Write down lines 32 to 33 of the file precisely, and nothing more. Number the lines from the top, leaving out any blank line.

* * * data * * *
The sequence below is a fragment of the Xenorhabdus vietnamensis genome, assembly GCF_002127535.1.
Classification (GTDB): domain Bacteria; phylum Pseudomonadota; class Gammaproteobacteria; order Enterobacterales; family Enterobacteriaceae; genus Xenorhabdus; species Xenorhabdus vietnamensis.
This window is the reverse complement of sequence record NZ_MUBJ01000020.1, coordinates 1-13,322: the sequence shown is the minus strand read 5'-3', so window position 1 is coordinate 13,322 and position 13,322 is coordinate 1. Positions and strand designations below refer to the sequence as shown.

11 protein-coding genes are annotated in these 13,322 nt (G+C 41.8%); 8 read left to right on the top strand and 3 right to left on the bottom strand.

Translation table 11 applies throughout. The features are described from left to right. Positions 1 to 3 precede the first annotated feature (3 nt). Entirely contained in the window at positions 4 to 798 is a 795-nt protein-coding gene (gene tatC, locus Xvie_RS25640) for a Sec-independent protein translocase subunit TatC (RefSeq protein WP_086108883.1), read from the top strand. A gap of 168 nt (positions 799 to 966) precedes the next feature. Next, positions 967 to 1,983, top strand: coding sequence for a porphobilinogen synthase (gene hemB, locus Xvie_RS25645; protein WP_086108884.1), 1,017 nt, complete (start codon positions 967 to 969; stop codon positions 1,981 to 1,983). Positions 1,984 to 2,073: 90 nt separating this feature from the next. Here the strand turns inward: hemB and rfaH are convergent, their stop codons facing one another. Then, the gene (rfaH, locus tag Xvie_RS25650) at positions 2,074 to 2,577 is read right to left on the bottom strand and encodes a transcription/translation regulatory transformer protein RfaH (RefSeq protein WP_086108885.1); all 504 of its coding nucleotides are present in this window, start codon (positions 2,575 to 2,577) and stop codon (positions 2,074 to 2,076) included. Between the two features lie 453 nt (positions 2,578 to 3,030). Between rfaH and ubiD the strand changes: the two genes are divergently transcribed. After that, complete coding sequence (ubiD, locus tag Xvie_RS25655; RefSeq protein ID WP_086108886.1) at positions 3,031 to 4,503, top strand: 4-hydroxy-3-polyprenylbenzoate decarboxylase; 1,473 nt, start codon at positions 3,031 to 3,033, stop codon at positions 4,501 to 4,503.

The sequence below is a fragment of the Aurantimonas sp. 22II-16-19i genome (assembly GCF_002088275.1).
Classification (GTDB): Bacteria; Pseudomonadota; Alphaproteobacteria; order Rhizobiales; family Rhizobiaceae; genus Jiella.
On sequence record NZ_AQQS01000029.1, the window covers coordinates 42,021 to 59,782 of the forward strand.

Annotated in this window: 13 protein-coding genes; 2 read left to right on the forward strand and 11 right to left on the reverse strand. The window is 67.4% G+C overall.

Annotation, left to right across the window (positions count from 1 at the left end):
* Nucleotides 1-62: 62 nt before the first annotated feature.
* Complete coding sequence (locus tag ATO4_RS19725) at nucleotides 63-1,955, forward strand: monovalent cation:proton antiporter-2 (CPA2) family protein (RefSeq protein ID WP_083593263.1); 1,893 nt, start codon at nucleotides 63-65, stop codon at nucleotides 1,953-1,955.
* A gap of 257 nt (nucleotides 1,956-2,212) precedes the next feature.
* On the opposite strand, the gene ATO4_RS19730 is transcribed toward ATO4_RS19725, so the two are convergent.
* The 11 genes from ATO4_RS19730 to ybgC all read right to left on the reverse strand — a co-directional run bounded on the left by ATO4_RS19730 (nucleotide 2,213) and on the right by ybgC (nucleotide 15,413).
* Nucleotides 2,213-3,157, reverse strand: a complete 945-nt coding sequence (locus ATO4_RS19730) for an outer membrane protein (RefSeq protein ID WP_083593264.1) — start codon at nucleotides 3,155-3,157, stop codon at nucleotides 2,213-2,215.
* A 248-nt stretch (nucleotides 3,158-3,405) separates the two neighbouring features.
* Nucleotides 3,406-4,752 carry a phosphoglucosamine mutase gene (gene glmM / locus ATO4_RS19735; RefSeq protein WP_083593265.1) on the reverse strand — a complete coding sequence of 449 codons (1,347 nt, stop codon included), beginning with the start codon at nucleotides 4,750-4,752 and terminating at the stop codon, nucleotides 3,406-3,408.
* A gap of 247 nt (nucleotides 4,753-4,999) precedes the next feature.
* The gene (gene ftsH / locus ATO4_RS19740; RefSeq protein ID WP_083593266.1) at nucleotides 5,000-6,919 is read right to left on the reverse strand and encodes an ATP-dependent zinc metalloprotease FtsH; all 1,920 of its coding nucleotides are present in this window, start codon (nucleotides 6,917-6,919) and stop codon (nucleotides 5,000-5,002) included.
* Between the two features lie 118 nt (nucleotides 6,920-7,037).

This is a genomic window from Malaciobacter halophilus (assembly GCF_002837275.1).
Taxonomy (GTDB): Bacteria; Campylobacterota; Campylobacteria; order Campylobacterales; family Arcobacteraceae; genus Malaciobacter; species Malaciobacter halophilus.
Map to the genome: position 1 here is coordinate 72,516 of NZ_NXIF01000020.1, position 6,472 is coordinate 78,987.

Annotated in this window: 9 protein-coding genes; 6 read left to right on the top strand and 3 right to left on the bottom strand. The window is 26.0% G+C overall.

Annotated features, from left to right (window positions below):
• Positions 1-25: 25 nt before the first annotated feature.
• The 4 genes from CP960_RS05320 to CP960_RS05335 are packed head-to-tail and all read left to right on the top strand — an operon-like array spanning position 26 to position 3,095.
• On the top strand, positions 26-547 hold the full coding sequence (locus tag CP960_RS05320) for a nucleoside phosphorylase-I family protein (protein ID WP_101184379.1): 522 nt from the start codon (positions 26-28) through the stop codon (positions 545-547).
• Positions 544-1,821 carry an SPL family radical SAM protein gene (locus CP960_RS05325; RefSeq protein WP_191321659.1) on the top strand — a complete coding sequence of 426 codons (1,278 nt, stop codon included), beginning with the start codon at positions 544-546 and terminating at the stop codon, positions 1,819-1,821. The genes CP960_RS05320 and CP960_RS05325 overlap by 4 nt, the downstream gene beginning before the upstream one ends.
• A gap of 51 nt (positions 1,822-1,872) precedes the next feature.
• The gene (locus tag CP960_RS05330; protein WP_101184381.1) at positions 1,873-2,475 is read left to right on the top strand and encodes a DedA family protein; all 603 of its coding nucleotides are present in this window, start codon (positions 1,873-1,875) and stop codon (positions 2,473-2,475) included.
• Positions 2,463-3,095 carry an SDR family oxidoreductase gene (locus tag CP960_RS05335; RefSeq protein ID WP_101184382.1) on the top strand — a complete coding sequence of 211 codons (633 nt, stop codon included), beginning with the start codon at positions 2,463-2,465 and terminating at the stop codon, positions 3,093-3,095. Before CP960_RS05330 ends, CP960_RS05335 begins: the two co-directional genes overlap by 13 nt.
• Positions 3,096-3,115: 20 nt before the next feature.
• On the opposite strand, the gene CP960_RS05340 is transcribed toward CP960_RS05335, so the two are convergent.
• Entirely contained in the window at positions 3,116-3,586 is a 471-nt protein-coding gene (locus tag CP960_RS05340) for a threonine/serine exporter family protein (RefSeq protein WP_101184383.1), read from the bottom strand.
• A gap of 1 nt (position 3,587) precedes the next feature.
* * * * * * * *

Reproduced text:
• The gene (locus tag CP960_RS05330; protein WP_101184381.1) at positions 1,873-2,475 is read left to right on the top strand and encodes a DedA family protein; all 603 of its coding nucleotides are present in this window, start codon (positions 1,873-1,875) and stop codon (positions 2,473-2,475) included.
• Positions 2,463-3,095 carry an SDR family oxidoreductase gene (locus tag CP960_RS05335; RefSeq protein ID WP_101184382.1) on the top strand — a complete coding sequence of 211 codons (633 nt, stop codon included), beginning with the start codon at positions 2,463-2,465 and terminating at the stop codon, positions 3,093-3,095. Before CP960_RS05330 ends, CP960_RS05335 begins: the two co-directional genes overlap by 13 nt.